So, Andrew Cline of Rhetorica.net, who has like Your Humble Blogger largely given up on political rhetoric as a study, has been focusing on documentaries and the extraordinary tools there are for making them. He advises us all to document our lives during this pandemic, with some interesting and useful tips aimed at those using video. Which is not very much not my thing, but the post had stuck in the back of my head a bit waiting for things to connect to.
One of those things, eventually, was the closing of the theaters—I had been reading a bit before this all started about the closing of the theaters in Elizabethan times (and shortly after), and then I read an interesting article I cannot now locate about the closing of the theaters in the US in 1918 for the influenza epidemic. And the writer of that article had a very interesting point about how this huge, huge event for theater professionals particularly does not result in many plays about it in the years afterward. There are some, but not many and not of the highest rank—really it takes a specialist to name any at all.
Anyway, between those two notions—the sophistication of our self-documentation and the quickly-fading memory of last century’s plague—it occurred to me that this lockdown is, for US folk, the first where being largely confined to our houses doesn’t interfere much with our access to news. I know not everyone has broadband in their houses (we should be doing something about that as a nation real soon now) but between television and the internet, most people are getting access to lots of information, every day, about what this is like in our neighbor’s homes and in homes of people who aren’t our neighbors. We’re up-to-date, if we want to be, about what’s being done about this thing locally, nationally and globally. And that seems… normal.
In 1593, if you fled London (smart thinking) and went to the Shropshire or Lincolnshire, and we’re of course talking now about people of affluence and connections, you would probably get your news from London in a few days. It wouldn’t be terribly reliable, though. You would get letters in a day or two, from your connections around the towns. If you were worried about relatives in Paris or Munich, though… well, you’d find out eventually. If, like many more people, you were just stuck in your room in a London slum, then you would know only what you could hear shouted in the street.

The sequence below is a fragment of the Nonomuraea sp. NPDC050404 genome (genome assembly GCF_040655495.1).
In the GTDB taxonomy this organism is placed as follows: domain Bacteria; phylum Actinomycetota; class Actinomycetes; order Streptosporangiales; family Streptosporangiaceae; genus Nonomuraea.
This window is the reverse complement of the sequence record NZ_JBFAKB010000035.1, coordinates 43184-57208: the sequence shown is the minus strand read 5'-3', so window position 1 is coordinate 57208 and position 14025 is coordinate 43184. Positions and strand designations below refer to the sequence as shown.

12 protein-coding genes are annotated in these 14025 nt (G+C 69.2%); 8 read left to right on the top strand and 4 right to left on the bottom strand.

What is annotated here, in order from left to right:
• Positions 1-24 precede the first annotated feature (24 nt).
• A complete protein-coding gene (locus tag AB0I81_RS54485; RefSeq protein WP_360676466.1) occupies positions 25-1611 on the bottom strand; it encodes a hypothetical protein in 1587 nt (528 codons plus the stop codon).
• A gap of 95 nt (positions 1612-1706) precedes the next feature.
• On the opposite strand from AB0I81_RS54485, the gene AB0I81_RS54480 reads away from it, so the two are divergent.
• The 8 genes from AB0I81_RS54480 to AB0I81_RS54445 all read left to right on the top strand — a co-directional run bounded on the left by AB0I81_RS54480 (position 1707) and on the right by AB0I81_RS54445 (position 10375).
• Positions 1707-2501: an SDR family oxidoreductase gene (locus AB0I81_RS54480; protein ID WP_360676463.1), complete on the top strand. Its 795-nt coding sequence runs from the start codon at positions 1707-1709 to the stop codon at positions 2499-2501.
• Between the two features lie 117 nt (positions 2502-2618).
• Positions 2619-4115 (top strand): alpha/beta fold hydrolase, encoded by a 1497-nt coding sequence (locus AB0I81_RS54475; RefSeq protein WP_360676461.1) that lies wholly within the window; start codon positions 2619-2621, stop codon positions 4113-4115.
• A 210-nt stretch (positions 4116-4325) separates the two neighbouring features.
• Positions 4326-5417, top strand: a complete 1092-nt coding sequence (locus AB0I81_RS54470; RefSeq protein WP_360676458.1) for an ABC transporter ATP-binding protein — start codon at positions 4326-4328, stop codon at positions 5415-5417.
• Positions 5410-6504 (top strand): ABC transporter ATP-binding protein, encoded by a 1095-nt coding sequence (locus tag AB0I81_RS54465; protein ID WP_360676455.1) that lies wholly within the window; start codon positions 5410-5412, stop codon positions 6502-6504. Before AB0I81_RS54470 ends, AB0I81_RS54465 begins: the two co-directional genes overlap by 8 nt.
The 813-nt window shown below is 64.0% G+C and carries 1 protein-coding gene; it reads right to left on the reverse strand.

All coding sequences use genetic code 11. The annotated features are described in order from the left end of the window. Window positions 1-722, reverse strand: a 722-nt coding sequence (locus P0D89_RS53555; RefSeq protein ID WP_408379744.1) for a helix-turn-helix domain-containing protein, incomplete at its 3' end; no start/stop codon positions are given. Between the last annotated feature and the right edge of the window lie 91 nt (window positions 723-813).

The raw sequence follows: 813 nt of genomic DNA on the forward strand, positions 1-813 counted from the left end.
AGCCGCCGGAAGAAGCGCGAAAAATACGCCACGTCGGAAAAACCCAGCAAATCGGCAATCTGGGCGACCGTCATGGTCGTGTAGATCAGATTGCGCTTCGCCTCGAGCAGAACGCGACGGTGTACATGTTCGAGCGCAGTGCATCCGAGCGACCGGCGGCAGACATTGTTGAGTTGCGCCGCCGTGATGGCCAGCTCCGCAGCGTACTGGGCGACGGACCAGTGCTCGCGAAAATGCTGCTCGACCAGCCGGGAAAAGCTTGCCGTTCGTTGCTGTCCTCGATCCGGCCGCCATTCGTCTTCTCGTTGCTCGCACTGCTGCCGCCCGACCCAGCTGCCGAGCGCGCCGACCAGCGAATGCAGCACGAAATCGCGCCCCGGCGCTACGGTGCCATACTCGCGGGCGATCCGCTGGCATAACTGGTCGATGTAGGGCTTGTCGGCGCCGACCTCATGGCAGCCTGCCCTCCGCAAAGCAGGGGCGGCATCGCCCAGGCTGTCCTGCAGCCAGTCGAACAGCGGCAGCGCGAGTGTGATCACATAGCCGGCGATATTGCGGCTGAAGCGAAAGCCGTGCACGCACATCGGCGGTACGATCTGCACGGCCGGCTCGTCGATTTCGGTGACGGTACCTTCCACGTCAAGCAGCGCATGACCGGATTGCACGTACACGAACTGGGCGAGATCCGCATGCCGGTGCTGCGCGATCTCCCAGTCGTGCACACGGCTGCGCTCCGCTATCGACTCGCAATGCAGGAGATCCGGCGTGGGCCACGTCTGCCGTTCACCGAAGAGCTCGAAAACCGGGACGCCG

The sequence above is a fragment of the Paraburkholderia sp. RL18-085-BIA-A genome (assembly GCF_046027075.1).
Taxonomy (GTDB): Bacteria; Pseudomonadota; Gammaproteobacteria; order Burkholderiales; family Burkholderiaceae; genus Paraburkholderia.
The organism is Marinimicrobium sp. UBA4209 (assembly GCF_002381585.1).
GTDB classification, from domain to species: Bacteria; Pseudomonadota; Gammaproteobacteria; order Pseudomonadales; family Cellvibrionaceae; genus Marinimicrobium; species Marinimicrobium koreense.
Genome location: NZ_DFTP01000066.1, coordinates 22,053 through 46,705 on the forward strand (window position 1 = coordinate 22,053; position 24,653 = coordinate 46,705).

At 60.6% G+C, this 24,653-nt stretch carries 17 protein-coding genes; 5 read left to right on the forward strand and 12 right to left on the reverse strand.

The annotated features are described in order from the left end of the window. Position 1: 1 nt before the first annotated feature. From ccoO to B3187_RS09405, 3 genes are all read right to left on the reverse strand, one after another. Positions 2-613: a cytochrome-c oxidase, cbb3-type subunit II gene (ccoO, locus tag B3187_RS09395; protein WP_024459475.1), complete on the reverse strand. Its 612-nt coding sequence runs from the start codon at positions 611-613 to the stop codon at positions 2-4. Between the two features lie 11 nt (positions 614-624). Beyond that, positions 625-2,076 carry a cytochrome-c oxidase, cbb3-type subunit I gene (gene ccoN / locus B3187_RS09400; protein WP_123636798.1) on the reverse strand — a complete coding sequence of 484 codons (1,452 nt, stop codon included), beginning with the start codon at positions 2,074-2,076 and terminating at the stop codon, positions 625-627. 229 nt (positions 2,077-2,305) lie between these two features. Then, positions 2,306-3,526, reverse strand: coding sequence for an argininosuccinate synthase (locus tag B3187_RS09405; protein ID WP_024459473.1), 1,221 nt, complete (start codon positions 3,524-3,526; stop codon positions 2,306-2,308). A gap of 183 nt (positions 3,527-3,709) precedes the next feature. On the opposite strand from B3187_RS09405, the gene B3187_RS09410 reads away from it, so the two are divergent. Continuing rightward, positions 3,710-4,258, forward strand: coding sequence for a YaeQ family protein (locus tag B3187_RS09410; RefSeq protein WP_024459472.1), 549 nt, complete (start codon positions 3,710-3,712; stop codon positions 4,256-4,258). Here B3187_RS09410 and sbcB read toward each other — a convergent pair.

And in 1918, in Philadelphia or Baltimore, you wouldn’t really know much more, day to day. There were newspapers, if you could read and afford them, and were willing to go out to purchase them. But you didn’t have a radio in your tenement room, so again if you weren’t able to or willing to go out, your news was what was shouted in the street, or (if you could read and write) letters from people you knew, days old. You certainly wouldn’t know what the government was considering until it happened.
This isn’t intended to be a note about how Everything is Better Now—things are always getting better and always getting worse simultaneously—but it’s definitely different.
As for me, I’m not going to plague-journal this Tohu Bohu, but I’ll let you know: I’m well, my family is healthy, I’m still on payroll and there is no immediate risk to my financial stability. I’d love to hear from any Gentle Readers who are still around, and hope you are all well.
Tolerabimus quod tolerare debemus,